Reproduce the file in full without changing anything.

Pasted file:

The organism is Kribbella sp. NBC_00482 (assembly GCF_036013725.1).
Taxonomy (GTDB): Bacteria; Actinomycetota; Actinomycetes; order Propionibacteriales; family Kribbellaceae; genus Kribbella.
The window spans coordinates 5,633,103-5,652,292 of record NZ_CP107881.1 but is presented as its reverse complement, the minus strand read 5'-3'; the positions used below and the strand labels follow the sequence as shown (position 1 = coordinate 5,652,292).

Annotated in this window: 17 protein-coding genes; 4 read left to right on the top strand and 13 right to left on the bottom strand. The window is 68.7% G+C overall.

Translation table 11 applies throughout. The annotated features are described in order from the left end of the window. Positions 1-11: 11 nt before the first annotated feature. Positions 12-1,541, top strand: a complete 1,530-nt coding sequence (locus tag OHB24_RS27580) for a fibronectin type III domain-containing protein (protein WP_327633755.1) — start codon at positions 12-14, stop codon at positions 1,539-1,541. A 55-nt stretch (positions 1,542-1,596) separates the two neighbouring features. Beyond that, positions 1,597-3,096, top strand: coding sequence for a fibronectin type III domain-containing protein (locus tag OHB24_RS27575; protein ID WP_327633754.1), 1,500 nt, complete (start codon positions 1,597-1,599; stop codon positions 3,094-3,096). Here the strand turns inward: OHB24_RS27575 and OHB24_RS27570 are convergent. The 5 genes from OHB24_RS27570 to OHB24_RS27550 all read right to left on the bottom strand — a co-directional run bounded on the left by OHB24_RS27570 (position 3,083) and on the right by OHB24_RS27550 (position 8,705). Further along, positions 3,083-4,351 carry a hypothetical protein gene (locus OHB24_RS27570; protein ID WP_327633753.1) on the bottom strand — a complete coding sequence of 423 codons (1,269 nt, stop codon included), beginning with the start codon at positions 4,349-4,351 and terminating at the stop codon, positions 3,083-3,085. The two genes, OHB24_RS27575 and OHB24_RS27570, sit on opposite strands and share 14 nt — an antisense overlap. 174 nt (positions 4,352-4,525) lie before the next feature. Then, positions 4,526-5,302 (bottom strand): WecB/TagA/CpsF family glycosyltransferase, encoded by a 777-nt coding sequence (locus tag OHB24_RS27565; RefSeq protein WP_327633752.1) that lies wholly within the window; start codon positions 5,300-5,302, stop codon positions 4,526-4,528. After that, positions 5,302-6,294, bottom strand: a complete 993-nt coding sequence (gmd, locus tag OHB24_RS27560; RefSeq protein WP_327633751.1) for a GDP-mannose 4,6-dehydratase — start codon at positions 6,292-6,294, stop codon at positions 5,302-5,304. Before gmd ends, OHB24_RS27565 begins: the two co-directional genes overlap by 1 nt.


The organism is Kribbella sp. NBC_00482 (assembly GCF_036013725.1).
Taxonomy (GTDB): Bacteria; Actinomycetota; Actinomycetes; order Propionibacteriales; family Kribbellaceae; genus Kribbella.
The window spans coordinates 5,633,103-5,652,292 of record NZ_CP107881.1 but is presented as its reverse complement, the minus strand read 5'-3'; the positions used below and the strand labels follow the sequence as shown (position 1 = coordinate 5,652,292).

Annotated in this window: 17 protein-coding genes; 4 read left to right on the top strand and 13 right to left on the bottom strand. The window is 68.7% G+C overall.

Translation table 11 applies throughout. The annotated features are described in order from the left end of the window. Positions 1-11: 11 nt before the first annotated feature. Positions 12-1,541, top strand: a complete 1,530-nt coding sequence (locus tag OHB24_RS27580) for a fibronectin type III domain-containing protein (protein WP_327633755.1) — start codon at positions 12-14, stop codon at positions 1,539-1,541. A 55-nt stretch (positions 1,542-1,596) separates the two neighbouring features. Beyond that, positions 1,597-3,096, top strand: coding sequence for a fibronectin type III domain-containing protein (locus tag OHB24_RS27575; protein ID WP_327633754.1), 1,500 nt, complete (start codon positions 1,597-1,599; stop codon positions 3,094-3,096). Here the strand turns inward: OHB24_RS27575 and OHB24_RS27570 are convergent. The 5 genes from OHB24_RS27570 to OHB24_RS27550 all read right to left on the bottom strand — a co-directional run bounded on the left by OHB24_RS27570 (position 3,083) and on the right by OHB24_RS27550 (position 8,705). Further along, positions 3,083-4,351 carry a hypothetical protein gene (locus OHB24_RS27570; protein ID WP_327633753.1) on the bottom strand — a complete coding sequence of 423 codons (1,269 nt, stop codon included), beginning with the start codon at positions 4,349-4,351 and terminating at the stop codon, positions 3,083-3,085. The two genes, OHB24_RS27575 and OHB24_RS27570, sit on opposite strands and share 14 nt — an antisense overlap. 174 nt (positions 4,352-4,525) lie before the next feature. Then, positions 4,526-5,302 (bottom strand): WecB/TagA/CpsF family glycosyltransferase, encoded by a 777-nt coding sequence (locus tag OHB24_RS27565; RefSeq protein WP_327633752.1) that lies wholly within the window; start codon positions 5,300-5,302, stop codon positions 4,526-4,528. After that, positions 5,302-6,294, bottom strand: a complete 993-nt coding sequence (gmd, locus tag OHB24_RS27560; RefSeq protein WP_327633751.1) for a GDP-mannose 4,6-dehydratase — start codon at positions 6,292-6,294, stop codon at positions 5,302-5,304. Before gmd ends, OHB24_RS27565 begins: the two co-directional genes overlap by 1 nt.